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Orsamus Turner's

1851 History of Pioneer Settlement of
Phelps and Gorham's Purchase

-- Part Second --

Title Page  |  Preface  |  Contents  |  Part First  |  Part Second  |  Part Third
1849 Orsamus Turner book   |   1851 Orsamus Turner article

(under construction)


[ 85 ]




It is not the design of this work to embrace a detailed account of the Five Nations. The Senecas, however, the Tsonnontouans of French chronicle, who guarded the western door of the Long House, looking out on the Great Lakes, demand a passing notice, as we are approaching a series of events connected with the "partition" of their wide and beautiful domain.

In common with the red races, they are the "autochthonoi" of the soil -- "fresher from the hand that formed of earth the human face," than the present rulers of the land that was once theirs. On their hunting grounds, the pioneers of the Genesee country, preparatory to settlement, kindled their camp-fires. Our clustering cities and villages are on the sites of their ancient castles, forts and places of burial. In the vallies where they lived, and on hills where blazed their beacons, a people with the best blood of Europe in their veins, at one and the same time, are founding halls of learning, and gathering in the golden harvests. The early annals of their occupation, to which the reader is soon to be introduced, are intimately blended with this once powerful and numerous branch of the Iroquois confederacy, that furnished under the totemic bond, at the era of confederation, two of the presiding law-givers and chiefs. *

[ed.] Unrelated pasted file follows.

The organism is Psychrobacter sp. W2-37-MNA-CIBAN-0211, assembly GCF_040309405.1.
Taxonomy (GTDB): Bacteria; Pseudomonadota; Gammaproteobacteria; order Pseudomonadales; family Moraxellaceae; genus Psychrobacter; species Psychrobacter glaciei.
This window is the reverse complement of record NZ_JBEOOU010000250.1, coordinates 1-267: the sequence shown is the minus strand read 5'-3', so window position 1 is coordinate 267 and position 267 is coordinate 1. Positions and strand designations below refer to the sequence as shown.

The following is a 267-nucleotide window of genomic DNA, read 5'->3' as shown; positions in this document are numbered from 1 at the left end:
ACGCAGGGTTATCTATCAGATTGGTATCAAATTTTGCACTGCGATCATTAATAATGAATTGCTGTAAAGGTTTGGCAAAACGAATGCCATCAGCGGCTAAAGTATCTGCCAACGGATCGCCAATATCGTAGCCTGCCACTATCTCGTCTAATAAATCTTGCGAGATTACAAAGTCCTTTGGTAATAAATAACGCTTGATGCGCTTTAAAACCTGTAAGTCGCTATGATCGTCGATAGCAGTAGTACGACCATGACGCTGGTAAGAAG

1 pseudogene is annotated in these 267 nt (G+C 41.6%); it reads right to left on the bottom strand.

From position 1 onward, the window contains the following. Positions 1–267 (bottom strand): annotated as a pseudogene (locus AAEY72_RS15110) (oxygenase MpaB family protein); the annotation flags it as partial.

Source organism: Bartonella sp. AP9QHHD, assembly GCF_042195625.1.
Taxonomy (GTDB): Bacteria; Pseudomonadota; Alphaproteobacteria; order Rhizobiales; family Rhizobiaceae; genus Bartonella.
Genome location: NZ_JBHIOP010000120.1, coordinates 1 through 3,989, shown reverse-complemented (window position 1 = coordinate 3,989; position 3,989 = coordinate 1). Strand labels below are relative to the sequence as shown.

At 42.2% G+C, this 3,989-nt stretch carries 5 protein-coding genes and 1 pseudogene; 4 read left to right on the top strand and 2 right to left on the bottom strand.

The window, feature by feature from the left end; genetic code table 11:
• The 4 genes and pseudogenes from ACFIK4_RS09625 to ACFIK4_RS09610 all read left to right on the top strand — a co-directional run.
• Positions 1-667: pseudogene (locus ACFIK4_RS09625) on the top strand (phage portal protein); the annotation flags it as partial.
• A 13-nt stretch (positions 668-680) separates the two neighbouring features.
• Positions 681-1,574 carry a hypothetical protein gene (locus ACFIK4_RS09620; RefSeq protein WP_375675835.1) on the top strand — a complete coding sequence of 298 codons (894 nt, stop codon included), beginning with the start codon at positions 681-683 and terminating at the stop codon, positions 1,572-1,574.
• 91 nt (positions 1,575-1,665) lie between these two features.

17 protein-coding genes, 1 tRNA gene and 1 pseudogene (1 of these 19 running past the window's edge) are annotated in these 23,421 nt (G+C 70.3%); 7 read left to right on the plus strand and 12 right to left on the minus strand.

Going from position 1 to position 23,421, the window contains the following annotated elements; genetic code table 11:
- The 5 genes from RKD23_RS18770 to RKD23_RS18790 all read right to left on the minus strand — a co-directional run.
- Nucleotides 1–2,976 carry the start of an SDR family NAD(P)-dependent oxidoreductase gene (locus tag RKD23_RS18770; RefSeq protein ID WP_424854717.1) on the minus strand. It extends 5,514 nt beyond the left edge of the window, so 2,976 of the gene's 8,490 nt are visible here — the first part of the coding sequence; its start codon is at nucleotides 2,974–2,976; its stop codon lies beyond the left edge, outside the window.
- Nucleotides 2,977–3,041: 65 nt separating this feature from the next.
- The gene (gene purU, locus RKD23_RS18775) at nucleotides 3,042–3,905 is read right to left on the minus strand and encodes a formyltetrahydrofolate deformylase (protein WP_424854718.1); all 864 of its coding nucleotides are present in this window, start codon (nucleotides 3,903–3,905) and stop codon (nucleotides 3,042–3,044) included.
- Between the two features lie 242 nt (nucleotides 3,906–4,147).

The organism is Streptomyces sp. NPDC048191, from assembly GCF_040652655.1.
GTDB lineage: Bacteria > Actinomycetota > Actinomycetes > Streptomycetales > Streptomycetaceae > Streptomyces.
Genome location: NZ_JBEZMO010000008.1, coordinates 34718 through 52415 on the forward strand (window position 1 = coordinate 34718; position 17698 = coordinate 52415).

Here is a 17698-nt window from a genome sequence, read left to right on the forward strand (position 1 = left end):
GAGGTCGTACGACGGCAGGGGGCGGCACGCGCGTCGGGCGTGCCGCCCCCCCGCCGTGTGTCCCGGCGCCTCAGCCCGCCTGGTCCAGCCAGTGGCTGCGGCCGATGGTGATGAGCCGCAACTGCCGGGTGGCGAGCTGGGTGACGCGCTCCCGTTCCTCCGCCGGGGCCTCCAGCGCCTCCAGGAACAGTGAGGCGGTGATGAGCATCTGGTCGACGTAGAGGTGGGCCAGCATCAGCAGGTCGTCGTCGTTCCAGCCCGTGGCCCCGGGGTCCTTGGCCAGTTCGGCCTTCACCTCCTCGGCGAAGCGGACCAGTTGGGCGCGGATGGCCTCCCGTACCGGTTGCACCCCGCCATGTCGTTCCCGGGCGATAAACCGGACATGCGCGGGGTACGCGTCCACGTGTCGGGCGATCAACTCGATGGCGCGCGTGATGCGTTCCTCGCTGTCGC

An opinion prevails, that the guardians of the Eastern Door, the Mohawks; or, as called by their brethren, "Do-de-o-gah," or

* Documentary History.

86                     PHELPS  AND  GORHAM'S  PURCHASE.                   


Pages 86-162 not yet not yet transcribed

Continue reading with:
"Part Third," (pp. 163-625)

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last revised Oct. 24, 2007